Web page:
At the top of the phone, you'll find a single 3.5mm headphone jack, while the bottom features a micro USB port for charging and a speaker grill. The speakers are unfortunately downward-facing as a result, but they do get sufficiently loud. Sadly, the sound quality isn't particularly good, with videos sounding not only tinny but also muddled. I also noticed that while the bottom features two cut-outs for audio, there is only one speaker, on the right side. If you're an audiophile, you'll want a good pair of headphones, though that's the case for almost all smartphones.
Sound quality in loudspeaker mode (how I prefer taking my calls), however, is acceptable and I never felt like I had to put the phone next to my ear. The lack of USB-C in a 2018 smartphone, regardless of its price point, is also a sore point in my eyes.
The left side of the phone contains a cut-out for the SIM and microSD card tray, while the volume rocker and power button are located on the right. Both are clicky and tactile, and I have no complaints about them.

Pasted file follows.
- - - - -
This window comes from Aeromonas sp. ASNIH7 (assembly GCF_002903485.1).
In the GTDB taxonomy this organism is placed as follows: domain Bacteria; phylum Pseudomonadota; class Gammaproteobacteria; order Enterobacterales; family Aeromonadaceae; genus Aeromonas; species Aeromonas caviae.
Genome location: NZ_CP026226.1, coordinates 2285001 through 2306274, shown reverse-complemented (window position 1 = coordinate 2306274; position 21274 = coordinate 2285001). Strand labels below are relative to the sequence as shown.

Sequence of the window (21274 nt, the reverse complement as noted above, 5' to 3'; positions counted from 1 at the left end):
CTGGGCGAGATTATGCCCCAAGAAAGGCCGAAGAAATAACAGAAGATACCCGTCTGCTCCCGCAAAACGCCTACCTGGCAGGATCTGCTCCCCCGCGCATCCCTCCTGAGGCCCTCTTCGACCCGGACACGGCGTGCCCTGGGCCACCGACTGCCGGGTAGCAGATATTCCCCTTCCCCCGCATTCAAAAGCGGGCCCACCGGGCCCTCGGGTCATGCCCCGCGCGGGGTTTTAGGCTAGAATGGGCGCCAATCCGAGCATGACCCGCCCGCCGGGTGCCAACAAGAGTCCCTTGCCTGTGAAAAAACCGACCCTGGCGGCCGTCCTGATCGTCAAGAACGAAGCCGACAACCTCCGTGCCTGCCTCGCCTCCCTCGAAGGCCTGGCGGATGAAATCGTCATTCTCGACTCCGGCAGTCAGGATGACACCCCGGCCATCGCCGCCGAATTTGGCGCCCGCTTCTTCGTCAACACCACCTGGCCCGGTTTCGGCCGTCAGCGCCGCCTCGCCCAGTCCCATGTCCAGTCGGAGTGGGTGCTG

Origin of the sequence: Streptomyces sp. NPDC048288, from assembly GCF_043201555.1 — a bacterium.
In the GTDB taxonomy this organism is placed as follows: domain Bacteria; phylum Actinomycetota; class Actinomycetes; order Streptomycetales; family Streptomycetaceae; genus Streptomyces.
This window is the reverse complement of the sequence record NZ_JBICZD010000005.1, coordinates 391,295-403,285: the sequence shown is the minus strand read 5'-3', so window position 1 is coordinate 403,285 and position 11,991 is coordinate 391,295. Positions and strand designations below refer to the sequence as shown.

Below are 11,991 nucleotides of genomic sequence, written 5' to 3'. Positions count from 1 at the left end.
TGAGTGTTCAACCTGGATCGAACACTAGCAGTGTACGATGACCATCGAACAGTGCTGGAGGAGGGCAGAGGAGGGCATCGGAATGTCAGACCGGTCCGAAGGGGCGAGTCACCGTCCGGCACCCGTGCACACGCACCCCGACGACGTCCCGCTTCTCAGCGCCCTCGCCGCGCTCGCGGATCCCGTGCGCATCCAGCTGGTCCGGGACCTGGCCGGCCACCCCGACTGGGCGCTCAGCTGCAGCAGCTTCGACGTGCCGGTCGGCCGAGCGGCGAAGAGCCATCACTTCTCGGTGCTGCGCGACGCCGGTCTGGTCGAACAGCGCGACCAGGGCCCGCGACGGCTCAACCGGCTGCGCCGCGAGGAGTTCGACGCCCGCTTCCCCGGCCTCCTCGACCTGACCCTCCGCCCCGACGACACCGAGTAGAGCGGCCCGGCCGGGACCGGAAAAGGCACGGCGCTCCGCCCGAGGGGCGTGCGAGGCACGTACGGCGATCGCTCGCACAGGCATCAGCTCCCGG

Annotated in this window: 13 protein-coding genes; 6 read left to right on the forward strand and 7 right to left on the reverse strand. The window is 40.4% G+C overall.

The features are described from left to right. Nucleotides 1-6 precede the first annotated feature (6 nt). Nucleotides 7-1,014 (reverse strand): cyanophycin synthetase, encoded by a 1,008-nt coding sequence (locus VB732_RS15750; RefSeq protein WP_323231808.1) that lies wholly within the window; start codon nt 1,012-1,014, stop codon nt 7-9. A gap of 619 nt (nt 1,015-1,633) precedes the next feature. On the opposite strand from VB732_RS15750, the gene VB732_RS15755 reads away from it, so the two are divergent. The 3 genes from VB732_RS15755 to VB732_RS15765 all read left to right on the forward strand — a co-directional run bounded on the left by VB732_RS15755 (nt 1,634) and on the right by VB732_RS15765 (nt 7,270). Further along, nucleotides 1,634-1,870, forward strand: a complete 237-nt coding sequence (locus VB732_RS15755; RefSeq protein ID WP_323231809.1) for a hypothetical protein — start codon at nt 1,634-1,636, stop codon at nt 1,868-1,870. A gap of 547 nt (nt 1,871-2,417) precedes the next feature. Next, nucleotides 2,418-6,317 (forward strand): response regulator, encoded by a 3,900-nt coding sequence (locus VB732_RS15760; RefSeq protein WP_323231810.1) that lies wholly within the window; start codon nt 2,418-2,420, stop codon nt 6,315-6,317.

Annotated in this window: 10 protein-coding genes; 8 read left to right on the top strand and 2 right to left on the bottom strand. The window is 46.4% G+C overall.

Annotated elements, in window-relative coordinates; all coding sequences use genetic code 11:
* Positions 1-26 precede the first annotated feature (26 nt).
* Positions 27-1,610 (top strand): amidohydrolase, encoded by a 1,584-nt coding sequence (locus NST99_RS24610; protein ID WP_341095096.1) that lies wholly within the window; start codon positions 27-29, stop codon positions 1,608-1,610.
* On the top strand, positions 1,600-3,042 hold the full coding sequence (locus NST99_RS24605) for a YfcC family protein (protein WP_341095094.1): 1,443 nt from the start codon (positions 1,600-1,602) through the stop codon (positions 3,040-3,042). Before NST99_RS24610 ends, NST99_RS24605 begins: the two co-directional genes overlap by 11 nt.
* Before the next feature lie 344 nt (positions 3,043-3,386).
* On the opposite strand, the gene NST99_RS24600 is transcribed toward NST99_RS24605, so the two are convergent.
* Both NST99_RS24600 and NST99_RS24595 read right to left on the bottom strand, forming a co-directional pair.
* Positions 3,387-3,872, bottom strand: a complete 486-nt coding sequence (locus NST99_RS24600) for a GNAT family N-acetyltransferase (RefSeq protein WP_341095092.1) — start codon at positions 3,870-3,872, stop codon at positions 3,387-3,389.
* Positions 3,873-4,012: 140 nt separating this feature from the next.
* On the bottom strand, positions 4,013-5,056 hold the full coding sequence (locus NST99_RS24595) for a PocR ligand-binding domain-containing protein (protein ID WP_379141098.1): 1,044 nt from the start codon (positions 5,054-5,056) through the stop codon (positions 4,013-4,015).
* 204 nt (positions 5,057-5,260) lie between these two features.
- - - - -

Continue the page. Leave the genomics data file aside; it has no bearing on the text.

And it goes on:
The P20 looks and feels far more premium than its price would suggest, and its external design is one of the first things that stick out to me about how far budget phones have come from the early days of Android. Gone are the tacky, ugly looking $100 phones. In today's smartphone market, even the cheapest of phones seem to sport a clean and attractive industrial design that isn't necessarily too far away from what you'd see on a premium device. That is most certainly a welcome development. My only gripe is with the wall of compliance certifications under the Cubot logo that takes away from what is an otherwise good-looking phone. I hope the company will find some way of putting them somewhere else in future iterations.